#2957 Sat May 17, 2003 12:29 PM
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CT292 said "This is also a postmill position, however, postmills and some Amills believe in a future wide spread conversion of the Jews to Christ. Of course, this is not some nationalistic conversion and occupation of some land in Palestine, as is found in Zionism and Dispensationalism. But a covenant promise of God to restore Israel spiritually to the one covenant of grace (Romans 11) that will precede a future worldwide revival of the NT Church." <br><br>This is a misinterpretation of Romans 11. The "conversion of the Jews" Paul refers to there is not future, but PRESENT; and "all Israel" is the Church, elect Jews (the olive tree) and Gentiles (those grafted into the olive tree). Romans 11 is an affirmation of "realized millennialism" and does not support the postmil notion of a future conversion of the Jews.<br><br>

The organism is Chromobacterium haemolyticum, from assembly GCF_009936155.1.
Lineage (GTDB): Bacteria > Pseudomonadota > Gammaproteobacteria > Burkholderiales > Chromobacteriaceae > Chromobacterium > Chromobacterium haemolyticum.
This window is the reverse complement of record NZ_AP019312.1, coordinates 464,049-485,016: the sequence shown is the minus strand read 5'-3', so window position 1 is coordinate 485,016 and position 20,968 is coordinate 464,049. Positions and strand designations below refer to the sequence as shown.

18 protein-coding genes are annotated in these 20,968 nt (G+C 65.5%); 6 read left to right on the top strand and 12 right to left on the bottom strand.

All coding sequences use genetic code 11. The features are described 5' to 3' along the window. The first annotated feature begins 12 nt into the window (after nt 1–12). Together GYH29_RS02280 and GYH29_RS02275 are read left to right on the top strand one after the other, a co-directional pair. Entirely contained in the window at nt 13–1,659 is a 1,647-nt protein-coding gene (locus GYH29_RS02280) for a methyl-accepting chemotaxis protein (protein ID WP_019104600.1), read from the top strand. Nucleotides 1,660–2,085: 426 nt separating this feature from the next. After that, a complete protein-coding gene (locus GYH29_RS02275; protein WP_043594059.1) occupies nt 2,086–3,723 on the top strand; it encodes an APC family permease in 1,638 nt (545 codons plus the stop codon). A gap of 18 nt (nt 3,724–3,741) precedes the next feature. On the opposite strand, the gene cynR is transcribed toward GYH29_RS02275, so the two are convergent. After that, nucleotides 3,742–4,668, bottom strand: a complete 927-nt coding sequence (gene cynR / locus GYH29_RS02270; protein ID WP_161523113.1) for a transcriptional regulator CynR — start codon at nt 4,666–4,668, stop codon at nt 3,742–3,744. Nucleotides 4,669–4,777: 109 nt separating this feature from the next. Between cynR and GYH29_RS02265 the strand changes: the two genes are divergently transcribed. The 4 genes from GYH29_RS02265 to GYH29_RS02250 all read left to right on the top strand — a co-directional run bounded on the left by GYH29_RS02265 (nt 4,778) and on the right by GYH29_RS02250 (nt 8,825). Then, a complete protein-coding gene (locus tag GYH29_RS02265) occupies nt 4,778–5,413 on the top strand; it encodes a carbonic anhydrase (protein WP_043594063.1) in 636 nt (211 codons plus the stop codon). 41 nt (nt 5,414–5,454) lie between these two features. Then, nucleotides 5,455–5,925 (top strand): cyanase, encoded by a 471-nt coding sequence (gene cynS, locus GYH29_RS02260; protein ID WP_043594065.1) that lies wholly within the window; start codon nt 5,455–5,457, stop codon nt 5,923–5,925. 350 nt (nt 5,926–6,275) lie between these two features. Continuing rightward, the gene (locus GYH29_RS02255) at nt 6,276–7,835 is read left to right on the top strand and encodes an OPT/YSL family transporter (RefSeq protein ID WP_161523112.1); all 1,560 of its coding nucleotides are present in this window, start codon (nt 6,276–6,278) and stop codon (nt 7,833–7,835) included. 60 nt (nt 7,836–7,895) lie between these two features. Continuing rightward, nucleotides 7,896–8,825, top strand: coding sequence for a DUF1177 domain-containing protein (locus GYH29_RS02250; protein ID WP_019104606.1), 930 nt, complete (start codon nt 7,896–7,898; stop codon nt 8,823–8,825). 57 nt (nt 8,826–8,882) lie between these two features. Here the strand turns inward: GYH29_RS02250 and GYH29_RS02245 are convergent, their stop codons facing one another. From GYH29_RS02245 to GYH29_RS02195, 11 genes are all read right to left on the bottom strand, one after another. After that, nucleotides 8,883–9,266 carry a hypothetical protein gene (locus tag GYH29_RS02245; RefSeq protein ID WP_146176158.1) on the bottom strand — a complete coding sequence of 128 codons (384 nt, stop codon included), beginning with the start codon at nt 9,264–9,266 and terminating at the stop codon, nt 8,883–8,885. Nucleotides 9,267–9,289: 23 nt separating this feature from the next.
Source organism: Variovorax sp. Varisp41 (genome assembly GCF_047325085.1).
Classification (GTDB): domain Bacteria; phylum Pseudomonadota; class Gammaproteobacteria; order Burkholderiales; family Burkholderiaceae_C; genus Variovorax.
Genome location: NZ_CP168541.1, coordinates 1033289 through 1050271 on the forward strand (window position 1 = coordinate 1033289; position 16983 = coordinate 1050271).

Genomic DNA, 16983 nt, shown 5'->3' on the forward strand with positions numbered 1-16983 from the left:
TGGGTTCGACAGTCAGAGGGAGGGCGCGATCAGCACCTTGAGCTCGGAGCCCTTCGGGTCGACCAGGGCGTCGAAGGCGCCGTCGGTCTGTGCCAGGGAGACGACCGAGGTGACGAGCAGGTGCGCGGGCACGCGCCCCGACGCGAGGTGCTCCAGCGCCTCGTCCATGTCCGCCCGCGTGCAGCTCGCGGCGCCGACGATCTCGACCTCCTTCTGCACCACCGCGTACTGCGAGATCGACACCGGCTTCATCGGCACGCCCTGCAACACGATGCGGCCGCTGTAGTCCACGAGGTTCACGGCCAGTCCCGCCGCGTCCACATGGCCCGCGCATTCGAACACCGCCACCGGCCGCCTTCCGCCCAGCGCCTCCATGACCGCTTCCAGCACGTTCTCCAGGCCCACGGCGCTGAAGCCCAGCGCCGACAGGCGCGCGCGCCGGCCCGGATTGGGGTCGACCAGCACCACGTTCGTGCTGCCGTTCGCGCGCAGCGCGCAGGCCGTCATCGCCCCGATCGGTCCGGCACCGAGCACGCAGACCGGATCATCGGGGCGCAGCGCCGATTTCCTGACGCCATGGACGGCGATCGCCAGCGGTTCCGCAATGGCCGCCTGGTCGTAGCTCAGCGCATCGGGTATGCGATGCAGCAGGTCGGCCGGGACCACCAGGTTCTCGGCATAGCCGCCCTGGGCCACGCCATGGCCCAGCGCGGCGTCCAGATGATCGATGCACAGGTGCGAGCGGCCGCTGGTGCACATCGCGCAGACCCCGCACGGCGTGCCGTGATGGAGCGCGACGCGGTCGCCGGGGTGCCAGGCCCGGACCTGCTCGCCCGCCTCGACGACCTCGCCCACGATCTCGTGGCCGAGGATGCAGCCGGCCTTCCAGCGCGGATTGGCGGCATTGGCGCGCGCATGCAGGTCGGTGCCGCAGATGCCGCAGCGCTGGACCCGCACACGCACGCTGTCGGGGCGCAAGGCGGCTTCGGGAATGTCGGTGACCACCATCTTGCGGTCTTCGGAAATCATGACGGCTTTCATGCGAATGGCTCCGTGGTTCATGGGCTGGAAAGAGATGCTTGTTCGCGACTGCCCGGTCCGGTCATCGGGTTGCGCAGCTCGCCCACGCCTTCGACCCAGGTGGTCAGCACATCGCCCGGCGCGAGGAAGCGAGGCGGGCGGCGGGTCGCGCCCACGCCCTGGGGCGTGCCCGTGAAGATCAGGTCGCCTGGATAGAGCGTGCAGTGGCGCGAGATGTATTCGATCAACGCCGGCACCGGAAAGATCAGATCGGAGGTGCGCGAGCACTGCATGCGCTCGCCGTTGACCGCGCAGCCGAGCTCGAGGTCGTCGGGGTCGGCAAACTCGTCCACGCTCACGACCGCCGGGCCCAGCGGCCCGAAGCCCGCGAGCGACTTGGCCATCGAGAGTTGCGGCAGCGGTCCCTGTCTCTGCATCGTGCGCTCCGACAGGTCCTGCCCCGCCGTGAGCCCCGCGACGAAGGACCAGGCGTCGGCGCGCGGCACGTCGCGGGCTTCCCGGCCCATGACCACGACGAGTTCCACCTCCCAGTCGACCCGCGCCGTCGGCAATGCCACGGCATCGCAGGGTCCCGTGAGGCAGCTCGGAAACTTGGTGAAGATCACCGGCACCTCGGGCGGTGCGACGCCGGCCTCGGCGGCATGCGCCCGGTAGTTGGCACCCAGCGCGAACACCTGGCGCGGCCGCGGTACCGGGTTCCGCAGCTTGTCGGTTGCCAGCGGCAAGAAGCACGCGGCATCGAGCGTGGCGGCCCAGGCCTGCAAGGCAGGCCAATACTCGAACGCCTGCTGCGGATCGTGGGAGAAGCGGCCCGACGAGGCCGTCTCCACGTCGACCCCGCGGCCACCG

J_Edwards #2958 Sat May 17, 2003 12:38 PM
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A while back as I was listening to the White Horse Inn with Michael Horton he mentioned a new book coming out by KIM RIDDLEBARGER - "Case for Amillenialism" has anyone read this book or has any remarks on it. I read some where that Riddlebarger held to dispy premill then to a postmill position then finally ended up a Amill then comes this book.

#2959 Sat May 17, 2003 12:59 PM